Deposition of colloidal particles leads to permeability reduction (or clogging) in the soil geomembrane, which reduces fluxes, alters flow patterns, and limits both colloid-associated contaminant transport and delivery of colloidal reactants for purposes of remediation. Comparison of experimental results for soils and granular media filters reveals qualitatively different clogging phenomena with regard to (1) particle stabilization, (2) fluid velocity, and (3) the fractal dimension of particle deposits. These differences have important implications for contaminant hydrology, because the classical approach for understanding particles in natural environments is taken from the filtration literature, which is based on clean granular media. Accordingly, many of the relevant experiments have been performed with granular filters using media such as glass beads or quartz sand. In such filters, clogging is associated with destabilized particles, slower fluid velocity and deposits with smaller fractal dimensions. In contrast, in soils clogging is associated with stabilized particles, faster fluid velocity and deposits with larger fractal dimensions. With regard to these variables, soils are opposite to filters but identical to cake filtration. Numerous examples will be presented from the filtration literature and the soil science literature to illustrate these differing viewpoints. This analysis demonstrates that experiments on clean granular media filters should not be expected to predict particle clogging in soils, sandstones or other natural porous materials containing more than a few percent fines.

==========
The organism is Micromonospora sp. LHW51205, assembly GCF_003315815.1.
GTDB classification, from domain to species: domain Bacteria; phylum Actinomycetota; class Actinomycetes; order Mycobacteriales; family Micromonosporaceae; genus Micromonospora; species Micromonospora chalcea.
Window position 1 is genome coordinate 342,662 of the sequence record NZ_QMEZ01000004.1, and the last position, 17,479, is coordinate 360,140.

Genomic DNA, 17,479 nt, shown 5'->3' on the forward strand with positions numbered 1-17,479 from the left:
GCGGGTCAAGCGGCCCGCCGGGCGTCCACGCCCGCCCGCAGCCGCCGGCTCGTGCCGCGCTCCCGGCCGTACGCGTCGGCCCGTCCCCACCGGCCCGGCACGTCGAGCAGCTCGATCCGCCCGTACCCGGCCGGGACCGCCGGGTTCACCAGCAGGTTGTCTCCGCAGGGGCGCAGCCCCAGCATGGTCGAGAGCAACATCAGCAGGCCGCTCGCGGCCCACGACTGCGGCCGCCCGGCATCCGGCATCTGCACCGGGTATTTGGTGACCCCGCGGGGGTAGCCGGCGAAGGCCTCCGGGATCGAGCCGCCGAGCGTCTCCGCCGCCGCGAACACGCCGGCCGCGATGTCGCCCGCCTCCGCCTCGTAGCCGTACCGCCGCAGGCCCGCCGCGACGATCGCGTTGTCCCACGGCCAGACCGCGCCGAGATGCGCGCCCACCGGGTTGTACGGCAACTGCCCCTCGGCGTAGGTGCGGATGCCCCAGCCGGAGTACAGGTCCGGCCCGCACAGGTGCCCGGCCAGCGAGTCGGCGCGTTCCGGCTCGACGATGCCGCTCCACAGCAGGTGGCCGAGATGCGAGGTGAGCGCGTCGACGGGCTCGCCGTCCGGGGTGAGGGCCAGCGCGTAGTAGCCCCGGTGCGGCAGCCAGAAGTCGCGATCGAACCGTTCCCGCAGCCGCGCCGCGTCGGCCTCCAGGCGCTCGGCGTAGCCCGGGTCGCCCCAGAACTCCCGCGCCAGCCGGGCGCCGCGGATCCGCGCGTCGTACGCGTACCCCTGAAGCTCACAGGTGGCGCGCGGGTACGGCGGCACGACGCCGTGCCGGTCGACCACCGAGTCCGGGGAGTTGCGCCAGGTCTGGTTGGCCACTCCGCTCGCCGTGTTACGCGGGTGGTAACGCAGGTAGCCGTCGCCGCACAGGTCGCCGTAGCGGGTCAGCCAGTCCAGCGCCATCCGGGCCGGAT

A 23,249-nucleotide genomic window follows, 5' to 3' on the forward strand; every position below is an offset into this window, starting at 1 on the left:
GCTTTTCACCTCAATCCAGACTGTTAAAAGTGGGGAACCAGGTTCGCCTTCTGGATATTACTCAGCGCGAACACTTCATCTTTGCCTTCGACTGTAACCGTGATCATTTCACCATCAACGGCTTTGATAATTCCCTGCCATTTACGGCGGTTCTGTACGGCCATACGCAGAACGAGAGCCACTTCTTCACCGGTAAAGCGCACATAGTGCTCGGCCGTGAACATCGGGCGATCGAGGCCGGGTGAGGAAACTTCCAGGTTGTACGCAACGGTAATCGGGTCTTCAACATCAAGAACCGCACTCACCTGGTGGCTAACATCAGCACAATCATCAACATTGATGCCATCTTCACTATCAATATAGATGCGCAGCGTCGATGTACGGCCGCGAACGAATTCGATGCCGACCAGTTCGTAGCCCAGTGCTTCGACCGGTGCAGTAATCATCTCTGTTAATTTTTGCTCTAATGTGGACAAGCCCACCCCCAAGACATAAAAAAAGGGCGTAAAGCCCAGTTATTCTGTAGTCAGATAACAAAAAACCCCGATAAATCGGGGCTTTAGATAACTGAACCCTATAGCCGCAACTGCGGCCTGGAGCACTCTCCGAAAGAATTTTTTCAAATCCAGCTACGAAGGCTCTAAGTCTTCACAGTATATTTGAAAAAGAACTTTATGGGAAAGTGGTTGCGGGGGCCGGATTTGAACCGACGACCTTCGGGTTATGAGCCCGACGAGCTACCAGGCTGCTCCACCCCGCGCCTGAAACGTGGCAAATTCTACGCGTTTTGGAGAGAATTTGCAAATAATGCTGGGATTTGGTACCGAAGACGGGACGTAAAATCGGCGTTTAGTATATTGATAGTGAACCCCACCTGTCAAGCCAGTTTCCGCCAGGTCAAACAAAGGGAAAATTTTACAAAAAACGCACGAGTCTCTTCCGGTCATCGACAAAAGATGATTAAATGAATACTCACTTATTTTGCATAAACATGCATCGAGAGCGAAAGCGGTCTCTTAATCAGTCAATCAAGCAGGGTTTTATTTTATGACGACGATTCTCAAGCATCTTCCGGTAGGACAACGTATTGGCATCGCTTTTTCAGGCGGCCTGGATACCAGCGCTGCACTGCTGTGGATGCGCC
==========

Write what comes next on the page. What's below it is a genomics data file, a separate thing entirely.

1. Geomagnetic modeling by optimal recursive filtering

    NASA Technical Reports Server (NTRS)

    Gibbs, B. P.; Estes, R. H.

    1981-01-01

    The results of a preliminary study to determine the feasibility of using Kalman filter techniques for geomagnetic field modeling are given. Specifically, five separate field models were computed using observatory annual means, satellite, survey and airborne data for the years 1950 to 1976. Each of the individual field models used approximately five years of data. These five models were combined using a recursive information filter (a Kalman filter written in terms of information matrices rather than covariance matrices.) The resulting estimate of the geomagnetic field and its secular variation was propogated four years past the data to the time of the MAGSAT data. The accuracy with which this field model matched the MAGSAT data was evaluated by comparisons with predictions from other pre-MAGSAT field models. The field estimate obtained by recursive estimation was found to be superior to all other models.

  2. PSO Algorithm Particle Filters for Improving the Performance of Lane Detection and Tracking Systems in Difficult Roads

    PubMed Central

    Cheng, Wen-Chang